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The RoundTable

Poetry, Prose, Music

Spring 2001



  • January 1980 (A Song), Easter 1981 - Ann Manganaro
  • To Miss Faith, The Other Side – John Kavanaugh, SJ
  • A Rant, Untitled – Rodney Yarnal
  • Special Delivery – Angie O’Gorman
  • My Little Juliet – Myrrah Rehg
  • Life (Change of Seasons), Stay or Go – Renee Hughes
  • April 4, 1968 – Bill Ramsey
  • Tactility – Mark Chmiel
  • On the Publication of Robert McNamara’s In Retrospect: the Tragedy and Lessons of Vietnam – Michael Bartz
  • Untitled – Bill Miller
  • Mother of Perpetual Help – Mary Ann McGivern


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1840 Hogan St.

Saint Louis, MO  63106

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  • Photos – Joe Angert
  • Artwork – Jeff Finnegan, Virginia Druhe, Jeremy Nantz, Sharon McMullen Orlet, Larry Nolte
  • Calligraphy – Catherine Nolan
  • Cover – Michael Bartz/ Siloam Print Collective
  • Why This Issue – Michael Bartz
  • Centerfold – Artwork from Annie Scheunbauer

Why This Issue:

Ten years ago this past winter as our country lay poised on the brink of war in the countries bordering the Persian Gulf, I was honored to edit an issue of The Round Table dedicated to the memory of, or as Daniel Berrigan said in our interview with him, amnesia about, Vietnam. That war for oil was, of course, prosecuted. The Gulf Slaughter as some called it led to the sanctions against Iraq which continue to this day, causing untold horrific suffering, especially for the children of that pitiable country. In the United States, the collapse of so many dot coms and the sullying of their concomitant aura of financial boom, similar to that of the Ray Gun '80s, have exposed the transient glories of fast-buck capitalism and the greed-based engines that drive it. During the decade the only "gulf' we could be confident about was the one yawning ever wider between rich and poor in this country (and really around the world); and now we are daily pummeled by propaganda about tax "cuts" that would, in fact, create even more obscene chasms. Alas, the need for the Catholic Worker and its labors has not disappeared, nor does it seem likely to do so in the future.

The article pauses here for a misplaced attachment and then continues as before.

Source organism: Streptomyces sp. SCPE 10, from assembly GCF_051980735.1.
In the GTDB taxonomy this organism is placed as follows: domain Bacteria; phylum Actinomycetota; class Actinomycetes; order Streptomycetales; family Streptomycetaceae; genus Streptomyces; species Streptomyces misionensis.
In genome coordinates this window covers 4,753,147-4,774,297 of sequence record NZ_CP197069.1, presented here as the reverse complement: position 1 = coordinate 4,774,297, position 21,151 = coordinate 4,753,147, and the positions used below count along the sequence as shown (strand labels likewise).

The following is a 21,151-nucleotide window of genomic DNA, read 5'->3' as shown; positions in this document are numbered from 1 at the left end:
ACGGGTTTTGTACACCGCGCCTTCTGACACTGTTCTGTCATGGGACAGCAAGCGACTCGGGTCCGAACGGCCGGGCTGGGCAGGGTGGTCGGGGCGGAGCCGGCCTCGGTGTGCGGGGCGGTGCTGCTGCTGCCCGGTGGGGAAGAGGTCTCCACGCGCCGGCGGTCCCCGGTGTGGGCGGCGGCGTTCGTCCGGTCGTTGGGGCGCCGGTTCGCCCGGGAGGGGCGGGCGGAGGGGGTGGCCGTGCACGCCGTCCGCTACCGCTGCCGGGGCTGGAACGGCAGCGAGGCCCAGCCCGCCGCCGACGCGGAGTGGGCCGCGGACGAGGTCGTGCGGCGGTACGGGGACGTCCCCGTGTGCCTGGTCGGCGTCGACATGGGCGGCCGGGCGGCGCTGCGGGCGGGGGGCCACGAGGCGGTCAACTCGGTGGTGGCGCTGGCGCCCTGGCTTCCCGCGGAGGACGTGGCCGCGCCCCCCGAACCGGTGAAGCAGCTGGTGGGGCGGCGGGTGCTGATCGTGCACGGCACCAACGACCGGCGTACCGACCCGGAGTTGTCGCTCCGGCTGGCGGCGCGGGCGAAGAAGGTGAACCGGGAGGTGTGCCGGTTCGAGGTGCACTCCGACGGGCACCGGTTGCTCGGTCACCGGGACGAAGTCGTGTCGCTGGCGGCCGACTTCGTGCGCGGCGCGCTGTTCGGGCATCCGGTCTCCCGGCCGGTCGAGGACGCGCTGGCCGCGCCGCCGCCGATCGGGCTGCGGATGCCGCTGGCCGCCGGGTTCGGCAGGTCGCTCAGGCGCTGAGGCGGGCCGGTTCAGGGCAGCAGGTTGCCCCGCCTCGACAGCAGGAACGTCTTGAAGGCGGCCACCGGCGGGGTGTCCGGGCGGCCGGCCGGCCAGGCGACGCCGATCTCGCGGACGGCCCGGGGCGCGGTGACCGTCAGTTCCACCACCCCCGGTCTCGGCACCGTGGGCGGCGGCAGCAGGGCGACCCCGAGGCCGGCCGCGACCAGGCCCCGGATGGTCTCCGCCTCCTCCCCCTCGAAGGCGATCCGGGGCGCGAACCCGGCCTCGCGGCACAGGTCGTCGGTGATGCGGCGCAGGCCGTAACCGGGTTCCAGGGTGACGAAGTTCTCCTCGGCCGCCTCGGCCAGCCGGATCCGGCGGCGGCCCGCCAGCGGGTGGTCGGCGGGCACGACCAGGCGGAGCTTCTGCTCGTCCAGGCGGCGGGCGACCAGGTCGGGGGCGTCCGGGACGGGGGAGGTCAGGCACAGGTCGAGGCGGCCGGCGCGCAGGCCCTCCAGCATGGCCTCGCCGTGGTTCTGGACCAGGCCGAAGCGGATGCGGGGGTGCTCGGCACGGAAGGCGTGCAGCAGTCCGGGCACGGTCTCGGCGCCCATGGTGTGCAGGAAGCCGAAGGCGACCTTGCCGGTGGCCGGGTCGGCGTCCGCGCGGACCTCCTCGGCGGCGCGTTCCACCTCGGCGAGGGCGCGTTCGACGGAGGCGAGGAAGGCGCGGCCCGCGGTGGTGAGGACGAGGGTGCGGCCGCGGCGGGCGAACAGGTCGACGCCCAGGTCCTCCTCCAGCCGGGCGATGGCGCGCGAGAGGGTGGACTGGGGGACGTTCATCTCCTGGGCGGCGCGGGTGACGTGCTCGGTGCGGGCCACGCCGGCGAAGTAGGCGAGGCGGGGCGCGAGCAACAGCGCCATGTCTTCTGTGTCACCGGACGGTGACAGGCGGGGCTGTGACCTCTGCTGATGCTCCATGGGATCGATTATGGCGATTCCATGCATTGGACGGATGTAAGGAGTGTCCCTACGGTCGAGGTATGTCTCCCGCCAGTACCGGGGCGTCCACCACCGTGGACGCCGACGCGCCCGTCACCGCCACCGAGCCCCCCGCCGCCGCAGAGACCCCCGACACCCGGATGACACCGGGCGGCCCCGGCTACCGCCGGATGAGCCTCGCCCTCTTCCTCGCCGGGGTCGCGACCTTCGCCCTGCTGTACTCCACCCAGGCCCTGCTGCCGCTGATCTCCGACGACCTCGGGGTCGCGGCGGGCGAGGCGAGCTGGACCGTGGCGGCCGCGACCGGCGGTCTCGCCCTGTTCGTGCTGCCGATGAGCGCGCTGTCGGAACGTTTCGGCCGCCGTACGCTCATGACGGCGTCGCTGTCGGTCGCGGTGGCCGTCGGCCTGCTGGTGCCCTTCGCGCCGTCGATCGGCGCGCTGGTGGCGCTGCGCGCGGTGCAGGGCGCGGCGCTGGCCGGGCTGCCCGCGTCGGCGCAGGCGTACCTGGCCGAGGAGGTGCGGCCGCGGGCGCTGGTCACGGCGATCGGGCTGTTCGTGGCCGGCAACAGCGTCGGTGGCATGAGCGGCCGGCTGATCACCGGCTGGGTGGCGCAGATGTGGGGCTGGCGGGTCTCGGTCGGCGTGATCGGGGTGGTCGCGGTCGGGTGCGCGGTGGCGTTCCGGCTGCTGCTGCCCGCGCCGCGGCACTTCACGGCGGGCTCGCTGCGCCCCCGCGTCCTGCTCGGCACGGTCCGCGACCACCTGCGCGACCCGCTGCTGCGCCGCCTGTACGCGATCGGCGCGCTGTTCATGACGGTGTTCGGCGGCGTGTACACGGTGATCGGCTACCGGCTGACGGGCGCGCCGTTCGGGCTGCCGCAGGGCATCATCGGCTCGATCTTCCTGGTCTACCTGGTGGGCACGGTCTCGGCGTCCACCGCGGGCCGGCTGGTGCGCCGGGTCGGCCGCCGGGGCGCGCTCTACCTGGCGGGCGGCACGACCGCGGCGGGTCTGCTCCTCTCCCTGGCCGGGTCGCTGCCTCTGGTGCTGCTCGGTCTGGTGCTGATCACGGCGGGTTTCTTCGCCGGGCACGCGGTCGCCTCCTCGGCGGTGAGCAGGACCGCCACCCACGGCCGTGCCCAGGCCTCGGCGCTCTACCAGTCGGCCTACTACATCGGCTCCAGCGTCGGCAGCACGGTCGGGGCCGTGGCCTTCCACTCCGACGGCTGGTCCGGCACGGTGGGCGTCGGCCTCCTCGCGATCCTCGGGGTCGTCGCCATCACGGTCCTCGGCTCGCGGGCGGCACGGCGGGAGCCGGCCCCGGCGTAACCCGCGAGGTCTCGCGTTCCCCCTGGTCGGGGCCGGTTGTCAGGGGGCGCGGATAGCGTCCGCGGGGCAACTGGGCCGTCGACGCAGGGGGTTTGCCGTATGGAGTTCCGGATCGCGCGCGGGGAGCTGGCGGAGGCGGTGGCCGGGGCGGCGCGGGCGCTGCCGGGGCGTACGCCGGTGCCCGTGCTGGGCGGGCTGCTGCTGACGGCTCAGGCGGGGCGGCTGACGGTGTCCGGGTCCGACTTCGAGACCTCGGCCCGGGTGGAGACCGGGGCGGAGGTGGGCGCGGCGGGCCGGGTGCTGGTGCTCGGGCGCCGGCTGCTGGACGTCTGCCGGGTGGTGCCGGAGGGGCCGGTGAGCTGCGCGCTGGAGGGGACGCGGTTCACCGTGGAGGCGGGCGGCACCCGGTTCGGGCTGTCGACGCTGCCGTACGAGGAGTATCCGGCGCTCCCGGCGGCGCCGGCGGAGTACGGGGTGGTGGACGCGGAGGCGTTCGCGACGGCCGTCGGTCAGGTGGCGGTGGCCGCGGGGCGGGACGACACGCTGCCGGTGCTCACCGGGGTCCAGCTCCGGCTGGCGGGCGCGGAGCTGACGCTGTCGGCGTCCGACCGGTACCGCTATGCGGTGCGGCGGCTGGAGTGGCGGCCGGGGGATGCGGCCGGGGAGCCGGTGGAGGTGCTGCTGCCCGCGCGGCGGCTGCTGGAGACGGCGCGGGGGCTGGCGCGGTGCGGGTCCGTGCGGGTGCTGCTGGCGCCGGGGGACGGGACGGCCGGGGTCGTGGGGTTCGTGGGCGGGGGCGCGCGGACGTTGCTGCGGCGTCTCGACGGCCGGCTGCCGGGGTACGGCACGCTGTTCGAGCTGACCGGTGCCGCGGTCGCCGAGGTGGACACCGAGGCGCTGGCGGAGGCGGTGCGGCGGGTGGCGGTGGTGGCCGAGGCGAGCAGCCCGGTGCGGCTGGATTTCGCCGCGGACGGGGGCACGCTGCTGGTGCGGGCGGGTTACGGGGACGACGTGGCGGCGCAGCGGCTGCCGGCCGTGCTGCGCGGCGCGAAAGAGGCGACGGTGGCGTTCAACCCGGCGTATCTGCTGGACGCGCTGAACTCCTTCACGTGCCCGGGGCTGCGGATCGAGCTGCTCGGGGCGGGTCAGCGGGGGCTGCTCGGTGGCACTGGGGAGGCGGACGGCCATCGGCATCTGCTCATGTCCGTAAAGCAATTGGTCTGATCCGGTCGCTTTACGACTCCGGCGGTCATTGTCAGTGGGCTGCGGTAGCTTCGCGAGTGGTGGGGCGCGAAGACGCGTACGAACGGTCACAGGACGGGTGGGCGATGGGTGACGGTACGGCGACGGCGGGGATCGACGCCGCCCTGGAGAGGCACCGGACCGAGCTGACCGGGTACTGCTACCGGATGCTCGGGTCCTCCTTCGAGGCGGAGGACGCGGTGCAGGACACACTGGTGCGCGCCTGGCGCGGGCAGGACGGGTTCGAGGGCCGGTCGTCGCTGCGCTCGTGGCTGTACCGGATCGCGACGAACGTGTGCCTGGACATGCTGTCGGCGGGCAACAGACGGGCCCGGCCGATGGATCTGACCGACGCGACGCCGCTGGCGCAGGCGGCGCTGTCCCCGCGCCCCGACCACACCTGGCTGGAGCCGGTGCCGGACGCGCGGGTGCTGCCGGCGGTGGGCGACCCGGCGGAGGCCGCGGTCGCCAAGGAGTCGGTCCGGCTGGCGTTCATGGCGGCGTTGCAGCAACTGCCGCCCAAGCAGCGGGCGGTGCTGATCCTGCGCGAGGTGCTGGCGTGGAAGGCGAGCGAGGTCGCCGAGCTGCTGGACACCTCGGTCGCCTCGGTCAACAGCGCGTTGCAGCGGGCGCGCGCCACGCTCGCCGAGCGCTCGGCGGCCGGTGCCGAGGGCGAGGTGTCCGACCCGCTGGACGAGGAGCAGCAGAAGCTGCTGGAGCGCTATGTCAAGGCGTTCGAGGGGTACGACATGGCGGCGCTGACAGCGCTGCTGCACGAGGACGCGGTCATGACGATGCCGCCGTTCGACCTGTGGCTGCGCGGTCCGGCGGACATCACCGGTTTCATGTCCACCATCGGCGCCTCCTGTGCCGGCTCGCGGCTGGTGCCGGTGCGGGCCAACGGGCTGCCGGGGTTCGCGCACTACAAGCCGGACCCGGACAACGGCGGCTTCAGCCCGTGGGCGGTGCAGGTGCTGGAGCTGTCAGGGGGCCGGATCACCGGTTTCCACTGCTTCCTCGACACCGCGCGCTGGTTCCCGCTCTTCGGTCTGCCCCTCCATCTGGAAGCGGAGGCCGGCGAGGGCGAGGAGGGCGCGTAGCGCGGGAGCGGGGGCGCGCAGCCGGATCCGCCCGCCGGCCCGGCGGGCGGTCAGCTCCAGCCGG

And so as the initial winter of the new millennium dragged on, all of us grinding away at our quotidian chores, the Worker community sought some respite. Where might there be that much needed relief from the weighing down of our collective psyches by the ponderous issues of contemporary society? Where might we find some light?


The answer was, as it has been through the history of humankind, Art!


The folks at Karen House and its support community-the Round Table gang-had the brilliant idea to create a Spring issue sharing with its readers the poetry, prose, drawings, and photographs of its members, guests, and friends. I was asked to edit this issue, and am again honored to be a part of this work. And so we offer you this Spring feast of old and new creations. The pieces speak for themselves. Some of them have been kicking around for decades; some are as fresh as last week. We ask you to peruse this issue in the spirit with which it was created: find a quiet moment, settle back with your favorite beverage, and let the power of art work its magic in your soul. If you can sit outside in the sun near some first flowers, in a "bee-loud glade" (thank you, Mr. Yeats), all the better. But wherever you experience this issue, think of the bees and the wonderful symbolism of their life's labor, honey and wax; this is what we offer you: Sweetness and Light!

-Michael Bartz



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